Human urine as a forward osmosis draw solution for the application of microalgae dewatering
Vrouwenvelder, Johannes S.
Shon, Ho Kyong
KAUST DepartmentBiological and Environmental Sciences and Engineering (BESE) Division
Environmental Science and Engineering
Environmental Science and Engineering Program
Water Desalination & Reuse Center
Water Desalination and Reuse Research Center (WDRC)
Permanent link to this recordhttp://hdl.handle.net/10754/655514
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AbstractHuman urine is a unique solution that has the right composition to constitute both a severe environmental threat and a rich source of nitrogen and phosphorous. In fact, between 4-9% of urine mass consists of ions, such as K+, Cl-, Na+ or NH4+. Because of its high ionic strength, urine osmotic pressure can reach values of up to 2000 kPa. With this in mind, this work aimed to study the effectiveness of real urine as a novel draw solution for forward osmosis. Water flux, reverse nitrogen flux and membrane fouling were investigated using fresh or hydrolysed urine. Water flux as high as 16.7 ± 1.1 L.m-2. h-1 was recorded using real hydrolysed urine. Additionally, no support layer membrane fouling was noticed in over 20 hours of experimentation. Urine was also employed to dewater a Chlorella vulgaris culture. A fourfold increase in algal concentration was achieved while having an average flux of 14.1 L.m-2. h-1. During the algae dewatering, a flux decrease of about 19% was noticed; this was mainly due to a thin layer of algal deposition on the active side of the membrane. Overall, human urine was found to be an effective draw solution for forward osmosis.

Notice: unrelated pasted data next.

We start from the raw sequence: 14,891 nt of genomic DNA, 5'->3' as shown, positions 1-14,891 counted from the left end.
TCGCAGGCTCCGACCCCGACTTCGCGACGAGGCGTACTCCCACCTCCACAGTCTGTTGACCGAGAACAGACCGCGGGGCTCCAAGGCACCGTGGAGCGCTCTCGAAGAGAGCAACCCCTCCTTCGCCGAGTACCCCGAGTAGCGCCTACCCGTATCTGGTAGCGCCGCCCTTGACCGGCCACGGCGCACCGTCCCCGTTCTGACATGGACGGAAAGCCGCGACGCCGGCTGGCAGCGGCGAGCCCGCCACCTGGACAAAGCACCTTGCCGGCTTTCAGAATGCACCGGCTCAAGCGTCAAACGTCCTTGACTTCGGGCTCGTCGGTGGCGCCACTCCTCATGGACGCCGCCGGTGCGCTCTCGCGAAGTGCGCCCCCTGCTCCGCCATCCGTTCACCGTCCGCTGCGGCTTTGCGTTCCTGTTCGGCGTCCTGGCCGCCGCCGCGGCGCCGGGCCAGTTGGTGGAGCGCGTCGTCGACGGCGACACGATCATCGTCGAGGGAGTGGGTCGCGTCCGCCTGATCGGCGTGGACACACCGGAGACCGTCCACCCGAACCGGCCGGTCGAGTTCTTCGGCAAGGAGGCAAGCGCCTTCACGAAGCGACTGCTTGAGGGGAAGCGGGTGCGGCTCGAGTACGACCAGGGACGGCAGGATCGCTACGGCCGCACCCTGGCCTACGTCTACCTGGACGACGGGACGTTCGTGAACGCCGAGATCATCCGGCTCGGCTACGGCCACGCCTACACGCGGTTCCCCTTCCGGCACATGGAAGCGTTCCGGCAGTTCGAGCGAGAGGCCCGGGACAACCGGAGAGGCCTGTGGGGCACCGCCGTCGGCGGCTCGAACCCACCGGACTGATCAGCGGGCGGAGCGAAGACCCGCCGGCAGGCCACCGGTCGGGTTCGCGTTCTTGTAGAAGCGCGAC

CitationVolpin, F., Yu, H., Cho, J., Lee, C., Phuntsho, S., Ghaffour, N., … Shon, H. K. (2019). Human urine as a forward osmosis draw solution for the application of microalgae dewatering. Journal of Hazardous Materials, 378, 120724. doi:10.1016/j.jhazmat.2019.06.001
SponsorsThis research was supported by the National Research Foundation of Korean Grant funded by the Korean Government (MSIP) (No. NRF-2015R1A5A7037825) and by the Australian Research Council through Future Fellowship (FT140101208). HY and CL are grateful for the support of the Korea Institute of Energy Technology Evaluation and Planning (KETEP) through the “Human Resources Program in Energy Technology” project (No. 20164030201010) funded by the Ministry of Trade, Industry and Energy, Republic of Korea.
JournalJournal of Hazardous Materials